Bible-believing churches were teaching the principles of family solidarity, human equality, and citizen sovereignty over government under God’s leadership, centuries before the Declaration of Independence was written.
President George Washington, a strong Christian church man, speaking of Thanksgiving Day in 1796, invited …the people of these States to the service of that great and glorious Being who is the beneficent author of all the good that was, that is, or that will be; that we may then all unite in rendering unto Him our sincere and humble thanks for His kind care and protection of the people of this country… (Peter A. Lillbach, George Washington’s Sacred Fire, Providence Forum Press, 2006, p. 271–285).
First Amendment law should prevail over ALL other amendments. Government of laws rest[s] its authority upon the authority of that law which is Divine…Far from being rivals or enemies, religion and law are twin sisters, friends, and mutual assistants… (James Wilson: Signer of the Declaration of Independence, the Constitution, and the original Justice on the U.S. Supreme Court).
The Supreme Court majority changed the historical understanding of the establishment of religion clause of the First Amendment by using Case Law Theory in their Everson v. Board of Education decision. In 1947, Judge Hugo Black wrote the Court’s opinion saying this: “‘establishment of religion’ clause of the First Amendment means at least this: Neither a state nor the Federal Government can set up a church. Neither can pass laws which aid one religion, aid all religions, or prefer one religion over another.” Judge Black’s interpretation rejected the First Amendment meaning and intent.
By adding three words, AID ALL RELIGIONS, Judge Black undermined the historic foundation for faith-based morality when training American youth.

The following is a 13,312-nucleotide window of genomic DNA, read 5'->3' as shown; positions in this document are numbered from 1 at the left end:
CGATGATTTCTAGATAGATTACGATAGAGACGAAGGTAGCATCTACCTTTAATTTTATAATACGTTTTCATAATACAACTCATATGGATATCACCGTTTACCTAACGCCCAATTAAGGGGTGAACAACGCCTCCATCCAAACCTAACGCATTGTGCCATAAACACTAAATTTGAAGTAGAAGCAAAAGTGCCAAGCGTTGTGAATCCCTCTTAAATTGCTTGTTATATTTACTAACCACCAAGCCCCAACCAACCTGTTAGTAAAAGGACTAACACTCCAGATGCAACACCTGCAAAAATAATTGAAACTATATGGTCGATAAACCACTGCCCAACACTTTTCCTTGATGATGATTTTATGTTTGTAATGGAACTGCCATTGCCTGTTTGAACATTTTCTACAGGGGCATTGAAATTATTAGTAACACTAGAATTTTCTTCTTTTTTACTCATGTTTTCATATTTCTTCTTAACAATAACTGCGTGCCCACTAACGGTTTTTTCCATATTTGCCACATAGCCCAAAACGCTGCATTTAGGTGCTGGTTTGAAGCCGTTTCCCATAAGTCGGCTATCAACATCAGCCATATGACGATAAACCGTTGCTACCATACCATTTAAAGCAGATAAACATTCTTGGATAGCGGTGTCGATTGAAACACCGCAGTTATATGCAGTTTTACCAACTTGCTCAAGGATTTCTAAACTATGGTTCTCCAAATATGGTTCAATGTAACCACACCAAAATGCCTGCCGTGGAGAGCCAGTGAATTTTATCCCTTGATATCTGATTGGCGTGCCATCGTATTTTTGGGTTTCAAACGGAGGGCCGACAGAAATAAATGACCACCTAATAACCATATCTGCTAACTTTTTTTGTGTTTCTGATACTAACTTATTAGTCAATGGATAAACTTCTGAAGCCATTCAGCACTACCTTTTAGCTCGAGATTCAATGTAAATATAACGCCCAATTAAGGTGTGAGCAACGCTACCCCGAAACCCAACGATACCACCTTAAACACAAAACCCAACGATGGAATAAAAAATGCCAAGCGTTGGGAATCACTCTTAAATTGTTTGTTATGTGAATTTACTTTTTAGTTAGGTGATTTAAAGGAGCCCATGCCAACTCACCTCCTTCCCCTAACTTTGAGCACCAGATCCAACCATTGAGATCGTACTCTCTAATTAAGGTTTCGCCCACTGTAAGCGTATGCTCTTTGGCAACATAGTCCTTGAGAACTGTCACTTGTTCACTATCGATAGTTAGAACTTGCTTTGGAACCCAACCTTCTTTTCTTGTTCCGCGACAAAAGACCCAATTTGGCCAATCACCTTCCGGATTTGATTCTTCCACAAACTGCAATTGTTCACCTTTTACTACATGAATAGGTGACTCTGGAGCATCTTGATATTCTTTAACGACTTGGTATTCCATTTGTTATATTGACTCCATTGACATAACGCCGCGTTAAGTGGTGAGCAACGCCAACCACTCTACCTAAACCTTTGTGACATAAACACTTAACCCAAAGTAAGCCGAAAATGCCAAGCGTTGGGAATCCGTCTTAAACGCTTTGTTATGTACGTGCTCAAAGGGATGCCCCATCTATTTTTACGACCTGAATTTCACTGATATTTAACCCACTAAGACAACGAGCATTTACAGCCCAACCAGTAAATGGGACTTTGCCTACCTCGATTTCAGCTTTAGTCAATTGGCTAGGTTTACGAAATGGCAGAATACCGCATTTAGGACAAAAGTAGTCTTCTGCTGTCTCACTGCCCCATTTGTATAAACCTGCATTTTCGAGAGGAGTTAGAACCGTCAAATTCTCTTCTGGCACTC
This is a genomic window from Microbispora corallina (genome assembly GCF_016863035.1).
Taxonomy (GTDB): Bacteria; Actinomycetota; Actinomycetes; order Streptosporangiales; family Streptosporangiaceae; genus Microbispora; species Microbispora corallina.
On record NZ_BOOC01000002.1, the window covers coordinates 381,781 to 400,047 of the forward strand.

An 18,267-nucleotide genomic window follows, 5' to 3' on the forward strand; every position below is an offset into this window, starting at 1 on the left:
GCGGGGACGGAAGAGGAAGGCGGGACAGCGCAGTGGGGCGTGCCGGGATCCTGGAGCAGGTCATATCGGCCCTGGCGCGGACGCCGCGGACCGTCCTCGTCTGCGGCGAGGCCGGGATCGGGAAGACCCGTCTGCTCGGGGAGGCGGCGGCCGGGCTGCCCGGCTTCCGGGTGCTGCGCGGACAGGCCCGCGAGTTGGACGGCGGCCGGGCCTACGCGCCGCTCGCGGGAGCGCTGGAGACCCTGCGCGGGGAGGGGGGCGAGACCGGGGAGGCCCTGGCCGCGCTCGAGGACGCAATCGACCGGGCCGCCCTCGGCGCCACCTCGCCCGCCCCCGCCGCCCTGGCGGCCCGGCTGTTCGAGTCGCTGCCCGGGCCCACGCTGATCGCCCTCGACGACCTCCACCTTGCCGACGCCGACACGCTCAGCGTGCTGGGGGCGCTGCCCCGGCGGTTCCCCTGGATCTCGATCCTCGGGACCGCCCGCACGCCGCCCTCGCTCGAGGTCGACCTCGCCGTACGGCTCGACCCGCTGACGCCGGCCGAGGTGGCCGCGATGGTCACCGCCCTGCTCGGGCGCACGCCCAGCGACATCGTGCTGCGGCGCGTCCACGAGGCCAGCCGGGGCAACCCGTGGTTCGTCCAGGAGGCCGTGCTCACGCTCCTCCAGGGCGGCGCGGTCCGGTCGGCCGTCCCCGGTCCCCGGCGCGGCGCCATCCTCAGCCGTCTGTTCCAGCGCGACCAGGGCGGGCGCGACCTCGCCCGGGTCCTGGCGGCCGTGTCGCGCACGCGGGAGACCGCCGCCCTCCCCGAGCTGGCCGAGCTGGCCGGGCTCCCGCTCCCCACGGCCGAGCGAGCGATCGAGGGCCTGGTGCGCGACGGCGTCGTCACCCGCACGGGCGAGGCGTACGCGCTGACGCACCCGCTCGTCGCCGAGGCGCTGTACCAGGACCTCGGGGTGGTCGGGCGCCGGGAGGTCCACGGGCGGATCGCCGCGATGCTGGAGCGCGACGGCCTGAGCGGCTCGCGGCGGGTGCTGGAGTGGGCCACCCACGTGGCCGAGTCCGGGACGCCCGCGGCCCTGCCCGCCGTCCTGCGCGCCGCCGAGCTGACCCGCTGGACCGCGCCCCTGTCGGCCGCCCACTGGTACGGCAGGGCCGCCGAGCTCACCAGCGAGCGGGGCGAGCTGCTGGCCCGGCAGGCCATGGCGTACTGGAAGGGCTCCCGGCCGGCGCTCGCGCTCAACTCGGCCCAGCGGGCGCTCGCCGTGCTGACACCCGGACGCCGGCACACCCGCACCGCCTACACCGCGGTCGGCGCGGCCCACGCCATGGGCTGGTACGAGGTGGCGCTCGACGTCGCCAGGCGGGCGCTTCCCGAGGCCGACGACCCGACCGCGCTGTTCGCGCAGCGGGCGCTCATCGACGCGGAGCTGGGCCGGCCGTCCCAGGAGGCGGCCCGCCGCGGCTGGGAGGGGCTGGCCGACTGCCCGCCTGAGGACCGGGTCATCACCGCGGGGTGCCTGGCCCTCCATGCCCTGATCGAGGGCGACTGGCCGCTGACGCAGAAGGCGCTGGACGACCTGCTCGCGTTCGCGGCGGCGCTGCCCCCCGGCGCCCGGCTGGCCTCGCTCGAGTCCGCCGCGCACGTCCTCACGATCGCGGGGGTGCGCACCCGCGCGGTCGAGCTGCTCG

The Everson v. Board of Education decision twisted the meaning of the First Amendment of the Constitution in two fundamental ways.
“First, the phrase emphasizes separation of church and state—unlike the First Amendment, which speaks in terms of non-establishment and free exercise of religion. Second, a wall [term used by the Court] is a bilateral barrier that inhibits the activities of both civil government and religion—unlike the First Amendment, which imposes restrictions on civil government only not on religious freedom” (Daniel L. Dreisbach, Professor of Justice, Law, and Society at American University in Washington D C. “How a Misused Metaphor Changed Church-State Law, Policy, and Discourse,” essay, Heritage Foundation publication, June 23, 2006).
Reverend Joseph F. Costanzo, when quoting lecturer and author George Goldberg, a graduate of Harvard Law School, made a prediction that proved to be true. He called the Everson v. Board of Education ruling “the federal takeover of religion in America” (D. James Kennedy and Norman R. Wise, Defending the First Amendment, 1989, TCRM Publishing, Ft. Lauderdale, Florida, p. 9–30).
~ D. Norris